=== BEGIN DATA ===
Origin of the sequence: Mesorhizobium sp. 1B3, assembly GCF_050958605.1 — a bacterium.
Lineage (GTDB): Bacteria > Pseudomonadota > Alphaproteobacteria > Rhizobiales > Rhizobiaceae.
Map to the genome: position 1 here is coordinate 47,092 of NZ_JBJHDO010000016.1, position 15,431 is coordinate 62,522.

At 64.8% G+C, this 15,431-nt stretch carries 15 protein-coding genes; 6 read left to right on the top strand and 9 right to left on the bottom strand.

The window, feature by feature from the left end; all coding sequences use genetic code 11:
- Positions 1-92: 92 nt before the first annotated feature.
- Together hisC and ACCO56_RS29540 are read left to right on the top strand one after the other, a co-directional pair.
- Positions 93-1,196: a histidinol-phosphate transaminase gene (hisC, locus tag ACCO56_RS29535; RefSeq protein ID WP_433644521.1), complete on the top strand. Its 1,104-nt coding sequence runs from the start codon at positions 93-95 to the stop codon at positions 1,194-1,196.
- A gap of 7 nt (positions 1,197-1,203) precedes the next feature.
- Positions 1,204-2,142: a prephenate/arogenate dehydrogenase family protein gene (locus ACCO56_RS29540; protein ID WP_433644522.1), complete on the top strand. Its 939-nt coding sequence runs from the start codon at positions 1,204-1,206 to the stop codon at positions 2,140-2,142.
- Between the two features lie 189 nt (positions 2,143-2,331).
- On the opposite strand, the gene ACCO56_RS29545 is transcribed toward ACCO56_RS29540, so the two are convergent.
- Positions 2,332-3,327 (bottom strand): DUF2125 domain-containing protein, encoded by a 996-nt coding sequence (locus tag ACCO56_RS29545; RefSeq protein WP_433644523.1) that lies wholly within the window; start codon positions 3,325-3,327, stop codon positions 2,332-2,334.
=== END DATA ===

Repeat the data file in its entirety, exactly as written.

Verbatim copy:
Origin of the sequence: Mesorhizobium sp. 1B3, assembly GCF_050958605.1 — a bacterium.
Lineage (GTDB): Bacteria > Pseudomonadota > Alphaproteobacteria > Rhizobiales > Rhizobiaceae.
Map to the genome: position 1 here is coordinate 47,092 of NZ_JBJHDO010000016.1, position 15,431 is coordinate 62,522.

At 64.8% G+C, this 15,431-nt stretch carries 15 protein-coding genes; 6 read left to right on the top strand and 9 right to left on the bottom strand.

The window, feature by feature from the left end; all coding sequences use genetic code 11:
- Positions 1-92: 92 nt before the first annotated feature.
- Together hisC and ACCO56_RS29540 are read left to right on the top strand one after the other, a co-directional pair.
- Positions 93-1,196: a histidinol-phosphate transaminase gene (hisC, locus tag ACCO56_RS29535; RefSeq protein ID WP_433644521.1), complete on the top strand. Its 1,104-nt coding sequence runs from the start codon at positions 93-95 to the stop codon at positions 1,194-1,196.
- A gap of 7 nt (positions 1,197-1,203) precedes the next feature.
- Positions 1,204-2,142: a prephenate/arogenate dehydrogenase family protein gene (locus ACCO56_RS29540; protein ID WP_433644522.1), complete on the top strand. Its 939-nt coding sequence runs from the start codon at positions 1,204-1,206 to the stop codon at positions 2,140-2,142.
- Between the two features lie 189 nt (positions 2,143-2,331).
- On the opposite strand, the gene ACCO56_RS29545 is transcribed toward ACCO56_RS29540, so the two are convergent.
- Positions 2,332-3,327 (bottom strand): DUF2125 domain-containing protein, encoded by a 996-nt coding sequence (locus tag ACCO56_RS29545; RefSeq protein WP_433644523.1) that lies wholly within the window; start codon positions 3,325-3,327, stop codon positions 2,332-2,334.